Social Media Posts February 16-22 2020

Below is a review of the posts (on Facebook, LinkedIn, and Twitter) from the past week. You can check out the full posts by clicking on the links.

In the post on Sunday 2/16/20, we saw that a nuclear power company avoided an ADA discrimination judgment. So, what happened? In 2005, Mark, a military vet, applied for and received a nuclear security officer position at a power station. The NRC requires people in that position to have a certain clearance. The post describes how the clearance is obtained. Some years later, in 2012, Mark filed a claim for disability benefits with the VA on several bases (see the post). A scant few weeks later, he did not disclose those things on his employer’s annual medical assessment. He did the same thing in 2013 and 2014. Things changed in 2015. The employer asked Mark to work overtime; he refused, saying he’d be too tired. It suspended him. Mark complained to the ethics hotline. Only the did the employer find out about his condition. The domino effect that triggered is noted in the post. The result was employment termination. Mark sued, alleging disability discrimination (and other things). The trial court ruled against him and was affirmed on appeal. The court’s analysis is in the post.

            TAKEAWAY: Every now and then something does not turn on disability, but another facet of the law – know all of the requirements and get legal counsel when needed.

The post on Monday 2/17/20 taught us that a staffing firm can sue buyer for discrimination. Here White Glove Staffing was in contract negotiations with Methodist Hospitals of Dallas and supplying kitchen staff during the negotiations. Someone from Methodist told White Glove that the chef preferred Hispanics. White Glove sent Carolyn, an African American; when she worked is in the post. Then Methodist asked White Glove to send an Hispanic worker. White Glove again sent Carolyn; the hospital’s response to that and the negotiations is in the post. White Glove sued. It lost at the trial level and appealed. How it could go forward on appeal is explained in the post.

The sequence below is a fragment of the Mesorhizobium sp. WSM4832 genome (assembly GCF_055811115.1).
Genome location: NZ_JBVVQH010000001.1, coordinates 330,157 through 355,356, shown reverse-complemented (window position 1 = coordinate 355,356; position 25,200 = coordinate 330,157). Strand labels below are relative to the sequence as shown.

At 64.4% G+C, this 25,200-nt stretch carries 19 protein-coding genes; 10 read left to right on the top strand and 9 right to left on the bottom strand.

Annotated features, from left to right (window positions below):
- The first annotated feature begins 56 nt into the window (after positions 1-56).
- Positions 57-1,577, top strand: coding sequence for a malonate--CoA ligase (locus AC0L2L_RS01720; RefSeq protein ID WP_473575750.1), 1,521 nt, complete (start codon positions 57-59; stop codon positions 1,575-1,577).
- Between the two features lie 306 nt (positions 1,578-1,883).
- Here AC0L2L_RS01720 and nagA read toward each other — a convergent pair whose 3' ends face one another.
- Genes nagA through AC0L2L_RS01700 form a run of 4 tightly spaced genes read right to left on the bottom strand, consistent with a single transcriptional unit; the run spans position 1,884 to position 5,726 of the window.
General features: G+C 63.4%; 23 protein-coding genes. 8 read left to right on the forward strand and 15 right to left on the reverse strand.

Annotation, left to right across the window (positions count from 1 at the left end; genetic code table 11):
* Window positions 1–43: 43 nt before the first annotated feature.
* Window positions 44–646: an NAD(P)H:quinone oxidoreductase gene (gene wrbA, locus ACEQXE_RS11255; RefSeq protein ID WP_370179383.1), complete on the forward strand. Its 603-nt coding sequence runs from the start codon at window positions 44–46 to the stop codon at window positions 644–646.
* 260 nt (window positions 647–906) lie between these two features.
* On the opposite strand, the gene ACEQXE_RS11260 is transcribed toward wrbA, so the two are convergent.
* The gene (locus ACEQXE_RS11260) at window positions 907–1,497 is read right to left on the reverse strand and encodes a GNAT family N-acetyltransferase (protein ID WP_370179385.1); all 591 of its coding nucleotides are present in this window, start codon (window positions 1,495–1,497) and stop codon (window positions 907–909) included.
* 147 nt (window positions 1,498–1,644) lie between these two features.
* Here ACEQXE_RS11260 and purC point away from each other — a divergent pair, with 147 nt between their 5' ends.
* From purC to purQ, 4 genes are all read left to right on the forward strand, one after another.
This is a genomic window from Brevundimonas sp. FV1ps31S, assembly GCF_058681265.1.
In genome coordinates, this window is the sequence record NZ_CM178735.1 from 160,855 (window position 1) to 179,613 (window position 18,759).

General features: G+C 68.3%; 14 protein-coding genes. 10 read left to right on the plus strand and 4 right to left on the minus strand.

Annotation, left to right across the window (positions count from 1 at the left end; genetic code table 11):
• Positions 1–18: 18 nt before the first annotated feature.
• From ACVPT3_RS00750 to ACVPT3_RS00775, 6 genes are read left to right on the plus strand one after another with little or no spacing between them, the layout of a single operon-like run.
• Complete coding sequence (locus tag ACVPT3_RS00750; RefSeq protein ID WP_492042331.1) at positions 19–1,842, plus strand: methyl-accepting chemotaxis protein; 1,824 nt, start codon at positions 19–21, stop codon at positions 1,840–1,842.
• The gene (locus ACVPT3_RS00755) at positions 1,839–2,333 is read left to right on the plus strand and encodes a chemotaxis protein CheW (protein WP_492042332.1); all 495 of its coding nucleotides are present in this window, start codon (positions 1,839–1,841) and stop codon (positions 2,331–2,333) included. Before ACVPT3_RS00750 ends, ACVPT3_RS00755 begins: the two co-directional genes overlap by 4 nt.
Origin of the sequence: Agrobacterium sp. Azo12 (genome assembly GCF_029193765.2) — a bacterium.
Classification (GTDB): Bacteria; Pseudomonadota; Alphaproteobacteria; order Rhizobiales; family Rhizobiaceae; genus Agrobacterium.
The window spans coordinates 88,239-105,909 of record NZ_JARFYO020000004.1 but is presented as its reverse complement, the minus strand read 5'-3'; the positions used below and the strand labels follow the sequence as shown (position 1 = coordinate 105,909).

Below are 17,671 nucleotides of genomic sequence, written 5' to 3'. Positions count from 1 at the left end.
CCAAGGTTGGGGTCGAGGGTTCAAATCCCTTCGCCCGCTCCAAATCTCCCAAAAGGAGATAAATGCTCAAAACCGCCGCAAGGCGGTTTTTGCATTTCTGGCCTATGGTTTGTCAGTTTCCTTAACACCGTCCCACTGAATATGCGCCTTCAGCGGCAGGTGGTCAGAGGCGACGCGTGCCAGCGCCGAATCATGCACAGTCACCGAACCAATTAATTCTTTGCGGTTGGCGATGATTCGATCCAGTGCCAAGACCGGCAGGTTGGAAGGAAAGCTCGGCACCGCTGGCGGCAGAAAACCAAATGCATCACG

TAKEAWAY: don’t try to take illegal adverse action through an agent or proxy when you can’t take the same action yourself.

The post on Tuesday 2/18/20 contained the ins and outs of the Pregnancy Discrimination Act – and was a good primer for employees and employers. The PDA is an amendment to Title VII. It requires that pregnant employees be treated the same as all other employees. Some of what that means is in the post, including how it compares to other health conditions and leave under the FMLA. Retaliation for making a claim of PDA discrimination is illegal; likewise, so is creating a hostile work environment. How to file a claim, and a genera idea of the process, is in the post. What is also in the post are tips for employers to prevent an adverse finding if such a claim is brought against them.

TAKEAWAY: Pregnant employees are to be treated no differently than other employees; the ensure the devil does not get the better of the details, consult employment counsel.